Edit2: jumping the gun here, :LspRestart seems to be good enough.

                                1. 3

                                  Right, if you’re using LSP and OmniSharp-vim together, you’ll have to find ways of keeping the servers synchronised, because you’re running multiple instances.

                                  1. 2

                                    Yeah, it’s a bit messy but most often only when autocompleting. I approach my neovim pretty much by fixing things as they start to annoy me too much or cause a productivity hit.

                                    Maybe I’ll get that thing sorted some day, but I’m fine for now :)

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                  I am intrigued by the framing of the Sturm und Drang about the state of the web as being driven, to some significant degree, by politics internal to Google.

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                    As I stated earlier this week, promo packets are what’ll do in the web.

                    I think a lot of developers simply lack the interest in context to process the realpolitik that shapes and distorts the fabric of spacetime for our industry.

                    If you refuse to understand that Google’s whole business is threatened by adblockers, you probably would be confused at the some of the changes to web extensions webRequest that make that work harder. If you don’t understand the desire to make SEO, crawling, and walled gardens easier AMP probably seemed like a great return to roots.

                    Other companies do this too, of course. If you didn’t know about OS/2 Warp some of the Windows APIs probably seemed weird. If you don’t know about Facebook trying to own everything you do then the lack of email signup for Oculus probably seems strange. If you invested heavily into XNA you probably got bit when internal shifts at Microsoft killed XNA off. If you don’t know about internal Canonical and RHEL shenanigans, systemd and other things probably are a surprise.

                    Developers need to pay as much attention to the business dependencies as the technical ones.

                    1. 6

                      What do you mean by promo packets? I’m not familiar with this term.

                      1. 21

                        When you’re doing a performance review at Google, you can request a promotion. If you do this, you put together a ‘packet’ including the impactful work you’ve done. New work is rewarded heavily, maintenance less so. For senior engineers, shipping major projects with an industry wide impact is a path to promotion.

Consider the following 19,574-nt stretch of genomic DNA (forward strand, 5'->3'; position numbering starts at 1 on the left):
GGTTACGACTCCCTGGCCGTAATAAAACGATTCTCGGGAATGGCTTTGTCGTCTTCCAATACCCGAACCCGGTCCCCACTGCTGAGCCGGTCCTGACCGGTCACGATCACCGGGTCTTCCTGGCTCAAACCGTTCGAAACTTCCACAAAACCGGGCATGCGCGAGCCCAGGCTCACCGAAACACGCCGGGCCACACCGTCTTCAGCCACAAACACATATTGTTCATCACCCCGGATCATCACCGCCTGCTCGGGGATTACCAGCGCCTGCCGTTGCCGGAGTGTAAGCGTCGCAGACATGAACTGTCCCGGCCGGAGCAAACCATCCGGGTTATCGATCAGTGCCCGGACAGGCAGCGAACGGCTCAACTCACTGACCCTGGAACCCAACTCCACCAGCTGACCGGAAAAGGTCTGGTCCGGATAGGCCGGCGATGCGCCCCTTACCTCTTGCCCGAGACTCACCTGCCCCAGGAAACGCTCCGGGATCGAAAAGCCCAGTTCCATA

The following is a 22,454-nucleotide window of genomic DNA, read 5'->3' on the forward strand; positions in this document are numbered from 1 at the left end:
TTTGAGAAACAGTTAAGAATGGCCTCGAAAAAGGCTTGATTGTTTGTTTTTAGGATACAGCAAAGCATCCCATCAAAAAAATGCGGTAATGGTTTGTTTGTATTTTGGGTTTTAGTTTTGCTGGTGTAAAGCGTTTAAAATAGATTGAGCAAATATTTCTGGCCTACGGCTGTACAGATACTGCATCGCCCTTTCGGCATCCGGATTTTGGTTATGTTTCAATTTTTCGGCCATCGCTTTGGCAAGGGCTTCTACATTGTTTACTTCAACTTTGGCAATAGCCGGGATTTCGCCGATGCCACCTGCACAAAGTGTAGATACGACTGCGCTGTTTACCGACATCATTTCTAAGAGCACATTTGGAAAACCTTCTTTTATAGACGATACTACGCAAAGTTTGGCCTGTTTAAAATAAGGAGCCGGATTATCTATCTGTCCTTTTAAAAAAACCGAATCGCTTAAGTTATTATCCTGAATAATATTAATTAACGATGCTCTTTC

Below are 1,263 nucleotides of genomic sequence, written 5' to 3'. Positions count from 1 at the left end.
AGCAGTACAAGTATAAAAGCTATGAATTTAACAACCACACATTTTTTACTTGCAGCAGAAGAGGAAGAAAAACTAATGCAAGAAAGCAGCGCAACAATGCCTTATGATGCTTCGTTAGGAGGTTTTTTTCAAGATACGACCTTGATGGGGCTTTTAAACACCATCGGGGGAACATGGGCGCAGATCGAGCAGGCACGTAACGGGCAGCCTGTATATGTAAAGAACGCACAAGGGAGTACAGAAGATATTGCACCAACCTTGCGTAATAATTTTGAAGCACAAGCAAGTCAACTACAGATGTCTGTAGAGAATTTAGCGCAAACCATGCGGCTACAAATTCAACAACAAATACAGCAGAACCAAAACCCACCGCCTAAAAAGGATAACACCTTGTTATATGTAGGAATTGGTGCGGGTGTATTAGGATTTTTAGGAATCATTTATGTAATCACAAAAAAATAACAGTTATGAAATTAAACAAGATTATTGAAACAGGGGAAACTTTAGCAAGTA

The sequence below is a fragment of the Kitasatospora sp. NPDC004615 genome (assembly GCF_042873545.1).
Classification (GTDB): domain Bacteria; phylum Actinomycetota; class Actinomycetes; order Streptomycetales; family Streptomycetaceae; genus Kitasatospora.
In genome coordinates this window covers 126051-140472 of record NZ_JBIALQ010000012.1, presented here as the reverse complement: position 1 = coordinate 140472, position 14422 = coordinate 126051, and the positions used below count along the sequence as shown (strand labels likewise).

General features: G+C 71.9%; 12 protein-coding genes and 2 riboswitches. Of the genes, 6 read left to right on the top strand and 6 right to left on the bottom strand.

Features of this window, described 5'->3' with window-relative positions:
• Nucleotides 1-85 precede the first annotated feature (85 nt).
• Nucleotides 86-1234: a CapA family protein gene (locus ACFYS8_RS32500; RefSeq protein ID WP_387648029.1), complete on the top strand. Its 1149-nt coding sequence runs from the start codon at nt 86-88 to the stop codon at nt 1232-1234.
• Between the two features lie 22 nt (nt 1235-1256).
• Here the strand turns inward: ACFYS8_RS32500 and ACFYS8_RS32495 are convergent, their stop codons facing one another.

1. 30

                          Which means Google rewards doing something new for the sake of doing something new. It’s tremendously difficult to get promoted by improving older systems. Crucially, you often need to demonstrate impact with metrics. The easiest way to do that is sunset an old system and show the number of users who have migrated to your new system, voluntarily or otherwise.

                          1. 16

                            Ew. Thanks for the insight. But ew.

                          2. 1

                            Is there any material evidence suggesting that someone’s promotion is the reason that chrome will remove alert? Obviously google will push the web in the direction that juices profit, but an individual promotion? Seems like a red herring.

                            1. 6

                              It is often difficult to pick it apart as it’s rarely a single person or team. What happens in large organizations is that there is a high-level strategy and different tactics spring from that. Then, there are metrics scorecards, often based on a proxy, which support the tactics delivering the strategy. This blurs the picture from the outside and means that rarely one person is to blame, or has singular control over the successes.

                              I haven’t followed the alert situation very closely, but someone familiar with large organizations can get a good read from the feature blurb. There is a strong hint from the language that they are carrying a metric around security, and possibly one around user experience. This translates to an opportunity for a team to go and fix the issue directed by the metrics since it’s quantifiable. The easiest way to start might be to work back from what moves the metric, but this is a very narrow perspective.

                              Developers may know what the best things to work on having been a developer in that area for 10 years, but their impact tracks towards those top-level strategies. Management can’t justify promotion because someone else is very focused on metrics that drive the strategy.